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digitalmars.D - Proposal: 'auto' members and returning 'auto' instances

reply Daniel Keep <daniel.keep.lists gmail.com> writes:
From the D docs (attribute.html#auto):

"Auto cannot be applied to globals, statics, **data members**, inout or
out parameters. Arrays of autos are not allowed, and **auto function
return values** are not allowed. Assignment to an auto, other than
initialization, is not allowed.

Rationale: **These restrictions may get relaxed in the future if a
compelling reason to appears**."

Proposal
========

I'd like to propose the following additions to the abilities of the
'auto' attribute in D:

1. Allow 'auto' function return values, and
2. Allow 'auto' members.

I will try to outline the specifics of these additions, and why I think
they would be a valuable addition to D.  I ask that you treat the two
proposals as being separate, although related.

Also, to try and disambiguate what I mean by 'auto', I will use the
following terms:

* auto keyword: the "auto" keyword itself
* auto class: class with the auto keyword in its declaration
* auto variable: a variable that was declared with the auto keyword
* auto instance: an instance of an auto class, or an object instance
that was assigned to an auto variable

Details
=======

Allow 'auto' function return values
-----------------------------------

In the current edition of the D language, you may not return an auto
instance from a function.  I assume that the rationale behind this
decision is simply that: if you can return an auto instance, then you
cannot guarantee that the compiler can safely destroy all auto variables
at the end of the scope.

I assert that with four simple rules, this problem disappears, allowing
you to have auto instance return values.

The rules are:

(1.) You may return an auto instance if it has been created using the
'new' keyword, and not yet assigned to any auto variable.  eg:

# return new AutoClass; // This is permitted.

# auto AutoClass a = new AutoClass;
# return a; // This is not permitted.

(2.) You may return an auto instance if it is the result of a function
that returns an auto instance.  eg:

# auto AutoClass someFunction()
# {
#     return new AutoClass;
# }
#
# return someFunction(); // This is permitted.

(3.) If a function returns an auto instance, this instance must either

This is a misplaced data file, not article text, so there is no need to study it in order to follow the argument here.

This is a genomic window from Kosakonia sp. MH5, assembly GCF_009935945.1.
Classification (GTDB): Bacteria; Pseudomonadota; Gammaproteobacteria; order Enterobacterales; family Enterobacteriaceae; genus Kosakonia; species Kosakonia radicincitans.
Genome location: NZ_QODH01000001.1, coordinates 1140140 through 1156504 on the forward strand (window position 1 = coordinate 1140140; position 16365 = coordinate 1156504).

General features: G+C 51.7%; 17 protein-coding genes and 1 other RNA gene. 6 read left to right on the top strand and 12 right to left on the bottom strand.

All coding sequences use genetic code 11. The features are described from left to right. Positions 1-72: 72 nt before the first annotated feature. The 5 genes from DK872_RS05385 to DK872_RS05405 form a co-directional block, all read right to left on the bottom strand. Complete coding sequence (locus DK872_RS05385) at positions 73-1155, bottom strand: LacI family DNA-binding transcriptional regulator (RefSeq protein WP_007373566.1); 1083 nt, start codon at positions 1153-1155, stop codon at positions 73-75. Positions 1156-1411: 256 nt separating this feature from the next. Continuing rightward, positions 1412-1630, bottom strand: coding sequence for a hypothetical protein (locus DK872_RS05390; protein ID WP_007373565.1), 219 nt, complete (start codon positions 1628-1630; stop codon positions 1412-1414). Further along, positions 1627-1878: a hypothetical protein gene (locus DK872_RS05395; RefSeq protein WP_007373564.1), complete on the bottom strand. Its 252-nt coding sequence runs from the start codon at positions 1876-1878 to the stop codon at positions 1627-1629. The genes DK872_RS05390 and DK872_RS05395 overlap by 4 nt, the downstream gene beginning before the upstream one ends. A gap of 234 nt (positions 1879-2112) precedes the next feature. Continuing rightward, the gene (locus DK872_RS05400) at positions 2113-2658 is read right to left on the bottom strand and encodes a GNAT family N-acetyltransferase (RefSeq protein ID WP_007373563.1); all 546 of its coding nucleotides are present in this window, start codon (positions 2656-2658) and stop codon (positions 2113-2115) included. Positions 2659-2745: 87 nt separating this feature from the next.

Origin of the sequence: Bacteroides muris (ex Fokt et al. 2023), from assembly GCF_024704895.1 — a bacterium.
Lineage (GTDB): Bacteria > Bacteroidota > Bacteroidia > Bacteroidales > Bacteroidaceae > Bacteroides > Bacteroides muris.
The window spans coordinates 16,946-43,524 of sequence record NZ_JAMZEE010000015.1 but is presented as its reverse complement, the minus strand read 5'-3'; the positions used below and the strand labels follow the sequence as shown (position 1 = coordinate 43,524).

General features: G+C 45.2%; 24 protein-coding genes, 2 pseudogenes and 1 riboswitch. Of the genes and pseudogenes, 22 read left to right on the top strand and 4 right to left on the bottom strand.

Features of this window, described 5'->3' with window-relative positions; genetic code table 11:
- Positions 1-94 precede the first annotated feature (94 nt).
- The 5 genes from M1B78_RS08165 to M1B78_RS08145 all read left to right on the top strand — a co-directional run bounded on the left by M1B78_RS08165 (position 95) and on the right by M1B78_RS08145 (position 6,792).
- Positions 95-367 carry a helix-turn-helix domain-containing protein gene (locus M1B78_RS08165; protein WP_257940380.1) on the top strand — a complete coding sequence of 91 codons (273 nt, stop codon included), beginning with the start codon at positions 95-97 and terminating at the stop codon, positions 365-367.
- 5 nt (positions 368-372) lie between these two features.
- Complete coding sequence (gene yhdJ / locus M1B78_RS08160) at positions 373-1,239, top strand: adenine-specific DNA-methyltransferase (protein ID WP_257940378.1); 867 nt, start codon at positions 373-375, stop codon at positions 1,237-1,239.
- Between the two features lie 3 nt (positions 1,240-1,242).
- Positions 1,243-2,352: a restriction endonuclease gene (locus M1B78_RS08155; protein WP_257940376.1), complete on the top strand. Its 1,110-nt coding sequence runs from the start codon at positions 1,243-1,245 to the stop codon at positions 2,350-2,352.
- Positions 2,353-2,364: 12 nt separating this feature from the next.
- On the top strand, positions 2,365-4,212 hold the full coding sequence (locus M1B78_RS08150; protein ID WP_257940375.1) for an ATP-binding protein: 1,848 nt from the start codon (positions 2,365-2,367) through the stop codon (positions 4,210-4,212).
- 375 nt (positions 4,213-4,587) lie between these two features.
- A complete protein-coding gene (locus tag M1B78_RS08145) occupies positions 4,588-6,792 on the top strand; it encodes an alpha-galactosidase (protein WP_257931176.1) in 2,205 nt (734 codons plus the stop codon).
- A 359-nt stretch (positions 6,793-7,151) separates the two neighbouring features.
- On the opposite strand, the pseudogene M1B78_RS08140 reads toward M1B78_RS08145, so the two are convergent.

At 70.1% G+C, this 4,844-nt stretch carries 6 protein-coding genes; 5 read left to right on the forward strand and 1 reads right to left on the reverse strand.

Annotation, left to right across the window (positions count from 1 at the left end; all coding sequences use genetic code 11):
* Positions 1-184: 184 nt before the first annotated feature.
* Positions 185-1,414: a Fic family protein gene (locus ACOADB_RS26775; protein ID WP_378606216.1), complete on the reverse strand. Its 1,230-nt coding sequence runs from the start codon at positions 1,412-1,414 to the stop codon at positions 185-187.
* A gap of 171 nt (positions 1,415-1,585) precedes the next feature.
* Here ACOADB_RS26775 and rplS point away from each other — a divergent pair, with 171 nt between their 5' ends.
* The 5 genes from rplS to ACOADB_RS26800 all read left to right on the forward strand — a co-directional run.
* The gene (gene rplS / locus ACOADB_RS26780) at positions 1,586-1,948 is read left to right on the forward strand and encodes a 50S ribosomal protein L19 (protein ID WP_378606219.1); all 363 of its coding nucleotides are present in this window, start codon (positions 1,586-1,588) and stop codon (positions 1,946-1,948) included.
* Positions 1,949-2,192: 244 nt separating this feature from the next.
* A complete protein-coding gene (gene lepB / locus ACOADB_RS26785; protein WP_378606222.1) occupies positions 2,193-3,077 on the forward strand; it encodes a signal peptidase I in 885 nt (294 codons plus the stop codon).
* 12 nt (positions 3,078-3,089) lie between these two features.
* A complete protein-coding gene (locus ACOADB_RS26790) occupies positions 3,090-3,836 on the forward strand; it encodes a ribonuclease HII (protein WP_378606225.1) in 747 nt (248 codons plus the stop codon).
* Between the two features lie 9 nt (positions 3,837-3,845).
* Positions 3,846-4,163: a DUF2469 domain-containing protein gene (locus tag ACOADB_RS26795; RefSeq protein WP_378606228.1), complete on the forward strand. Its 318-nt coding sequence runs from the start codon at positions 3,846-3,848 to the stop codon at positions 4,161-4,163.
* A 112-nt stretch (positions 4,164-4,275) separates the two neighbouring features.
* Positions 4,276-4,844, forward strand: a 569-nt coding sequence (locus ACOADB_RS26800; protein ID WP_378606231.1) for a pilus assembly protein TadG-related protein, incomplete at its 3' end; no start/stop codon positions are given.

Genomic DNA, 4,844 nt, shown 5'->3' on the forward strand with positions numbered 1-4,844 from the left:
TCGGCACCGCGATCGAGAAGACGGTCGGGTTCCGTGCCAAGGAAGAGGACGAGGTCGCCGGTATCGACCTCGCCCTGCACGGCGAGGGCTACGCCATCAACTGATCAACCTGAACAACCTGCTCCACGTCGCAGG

be stored in an auto variable, returned from the current function, or
immediately destroyed.  eg:

# someFunction();

Implicitly becomes:

# {
#     auto AutoClass x = someFunction();
# }

(Alternate 3.) If a function returns an auto instance, this instance
must be explicitly stored in an auto variable so that it can be
destroyed at scope exit.  eg:

# someFunction(); // This is not permitted.
# auto AutoClass x = someFunction(); // It must be written like this

NB: I prefer the first version of Rule #3, but this one might be easier
to implement?

(4.) All other forms involving auto instances and return statements are
disallowed.  eg:

# auto AutoClass a = new AutoClass;
# return a; // This is not allowed before or after proposal



Rule #1 preserves the compiler's ability to destroy auto variables at
scope exit because the newly created object was never assigned to an
auto variable: thus it won't be destroyed.

Rule #2 also preserves the ability to destroy auto variables for the
same reason.

Rule #3 ensures that objects returned from functions are always destroyed.



A valid question that comes up is: wouldn't it be possible to violate
this by passing an auto instance into a function and then returning it?

# auto AutoClass foo(AutoClass bar)
# {
#     return bar;
# }

In this case, no it wouldn't.  Remember that AutoClass is, well, an auto
class, and thus all instances of it are also auto.  Not only that, but
the return statement does not satisfy either rules 1 or 2.  If you
wanted to do something like this, you would need to use this idiom:

# auto AutoClass foo(AutoClass bar)
# {
#     return bar.dup;
# }

Where dup is a function that creates a new, independent instance,
allowing the original to be safely destroyed.  You could also do this
using *explicit* copy constructors, like so:

# auto AutoClass foo(AutoClass bar)
# {
#     return new AutoClass(bar);
# }
#
# auto class AutoClass
# {
#     // ...
#     this(AutoClass obj)
#     {
#         // copy state of obj to this new instance
#     }
#     // ...
#     auto AutoClass dup()
#     {
#         return new AutoClass(this);
#     }
# }

Allow 'auto' members
--------------------

From the definition of the auto keyword, it is not immediately apparent
what applying the auto keyword to a member would mean.

I propose that we define it to mean this:

"An auto member is a member of an auto class that is declared with the
auto keyword.  An auto member may ONLY be assigned to from inside the
class' constructor, and may only be assigned to once.  When the owning
object's instance is destroyed, all auto members are also automatically
destroyed.  It is an error to declare an auto member in a non-auto class."